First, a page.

In Skyscraperpage.com this morning, I came across a rendering of a proposal for the long-since closed Overbrook Middle School building. A developer wants to convert this building into an assisted living community and construct a new independent-living community adjacent to the existing building as well as construct a foot path to the nearby light rail and bus stops. While senior living is something constantly in high demand, so are market rate apartments within the city of Pittsburgh. The question is, is Senior Living the best use for this piece of land, or is it more suitable to put conventional market-rate apartments this close to decent rail and bus rapid transit?
The Blue Line, which is one of the two light rail lines serving Pittsburgh and its South Hills communities, is actually a renovated old trolley line. Prior to the reconstruction, the line had fallen into a state of disrepair and was therefore closed in 1993. The reconstruction brought the system up to current standard so that the more modern light rail cars could use it. Regarding the old Overbrook school, the school building itself had been closed for some time. Within the last ten years or so the city shuttered several school buildings in order to cut costs, and I recall Overbrook being among thsoe schools. Just down the street from the school was a neighborhood consisting of about a dozen homes, and these homes were condemned and torn down several years ago due to flooding of Saw Mill Run Creek.
Ever since the trolley line was brought up to current standards, and given the already existing access to the busway, this area is ripe for some investment in some housing or commercial use. Given that this proposal could be considered as both (a senior living community managed by a private company more or less), it is considered a good use for the land, especially given the handicapped accessible transit nearby. As asked above, is this the best use?
As an apartment community:
Given the latest trends in apartment data, Pittsburgh cannot keep up with the pace at which apartments are being leased. Residents are signing leases faster than developers can build them. This school is in a prime location given the close proximity to adequate public transit as well as a major arterial roadway, Saw Mill Run Boulevard. There is also an existing recreational field that could be used as open recreational space for apartment residents.
The aforementioned road could be a bit of a deterrent for residents. The road handles supreme levels of traffic during peak travel times. It is the main arterial road from many South Hills neighborhoods into Downtown Pittsburgh as drivers approach the Liberty and Fort Pitt Bridge and Tunnel. Plus, there is the issue with flooding along the Saw Mill Run Creek. As mentioned before, existing houses nearby were condemned and demolished due to the flood threat. Considering that was further downstream, perhaps flood mitigation work could occur here if it has not already.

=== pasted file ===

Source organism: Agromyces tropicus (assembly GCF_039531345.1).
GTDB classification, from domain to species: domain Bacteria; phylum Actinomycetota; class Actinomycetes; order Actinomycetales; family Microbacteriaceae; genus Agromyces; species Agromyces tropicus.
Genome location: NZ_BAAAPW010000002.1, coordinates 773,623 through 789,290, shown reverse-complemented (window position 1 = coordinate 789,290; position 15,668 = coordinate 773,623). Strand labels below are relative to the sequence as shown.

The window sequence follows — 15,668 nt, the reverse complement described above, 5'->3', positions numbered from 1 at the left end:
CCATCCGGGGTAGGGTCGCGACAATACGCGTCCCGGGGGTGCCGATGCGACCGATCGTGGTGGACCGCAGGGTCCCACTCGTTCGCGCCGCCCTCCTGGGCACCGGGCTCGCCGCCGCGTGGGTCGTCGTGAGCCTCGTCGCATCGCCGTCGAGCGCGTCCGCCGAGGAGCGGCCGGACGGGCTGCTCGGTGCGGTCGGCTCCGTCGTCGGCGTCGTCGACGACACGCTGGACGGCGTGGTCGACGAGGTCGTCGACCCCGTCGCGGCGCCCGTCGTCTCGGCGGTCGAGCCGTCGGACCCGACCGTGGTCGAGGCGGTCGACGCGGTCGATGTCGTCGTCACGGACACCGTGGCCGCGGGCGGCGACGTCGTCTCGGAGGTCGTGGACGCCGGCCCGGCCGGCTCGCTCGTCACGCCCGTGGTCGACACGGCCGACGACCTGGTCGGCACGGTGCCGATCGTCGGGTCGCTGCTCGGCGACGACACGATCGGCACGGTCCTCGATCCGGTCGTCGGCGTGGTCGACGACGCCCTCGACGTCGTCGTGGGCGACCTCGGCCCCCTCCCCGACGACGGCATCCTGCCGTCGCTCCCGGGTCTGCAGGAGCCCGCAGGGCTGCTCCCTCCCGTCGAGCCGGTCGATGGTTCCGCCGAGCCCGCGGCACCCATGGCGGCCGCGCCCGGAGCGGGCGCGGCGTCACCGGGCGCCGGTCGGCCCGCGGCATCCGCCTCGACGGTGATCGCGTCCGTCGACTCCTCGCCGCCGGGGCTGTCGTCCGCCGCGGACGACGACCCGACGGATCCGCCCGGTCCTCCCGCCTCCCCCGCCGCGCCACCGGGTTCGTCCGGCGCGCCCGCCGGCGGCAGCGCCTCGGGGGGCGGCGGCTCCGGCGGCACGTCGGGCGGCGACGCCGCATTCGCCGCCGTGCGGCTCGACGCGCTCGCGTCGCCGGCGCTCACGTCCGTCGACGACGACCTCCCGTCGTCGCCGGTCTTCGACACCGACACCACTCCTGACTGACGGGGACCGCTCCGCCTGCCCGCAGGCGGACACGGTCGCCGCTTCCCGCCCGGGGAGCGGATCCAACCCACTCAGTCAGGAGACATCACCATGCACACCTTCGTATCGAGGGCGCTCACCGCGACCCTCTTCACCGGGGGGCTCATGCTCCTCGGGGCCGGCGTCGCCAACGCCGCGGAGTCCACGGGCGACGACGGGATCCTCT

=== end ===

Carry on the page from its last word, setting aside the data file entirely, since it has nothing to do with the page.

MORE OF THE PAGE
As senior living
The direct access to public transportation does make this attractive for a senior living community. The light rail platforms are elevated, and the developer wishes to construct an access path to the light rail stop and busway from the proposed community. Giving the aging population, senior living communities are also in high demand. The one issue I see with this, however, is how much traffic would this generate along Saw Mill Run Boulevard? Will some take advantage of the public transit available at their doorstep, or would most of them drive their personal vehicles? Also, the community may provide its own transportation for doctors and other healthcare reasons at several times throughout the course of a regular business day. Saw Mill Run Boulevard already handles traffic beyond its designed capacity.
Given the traffic on Saw Mill Run Boulevard and the traffic generated by an assisted living community, I would think that conventional market-rate apartments would be the best use for this particular piece of land. Most senior living communities are auto-centric when it comes to their design, and this is going to use a building that itself was a rather auto-centric design. Sure, it will provide access to public transportation, but I think the vast majority of the users are going to be employees traveling to and from work.
With regular apartment residences, you can target people who work in Downtown, Station Square, South Hills Village, or the North Side. As this system is expanded in the future, people working in places north and west of the city could be sought after as potential renters.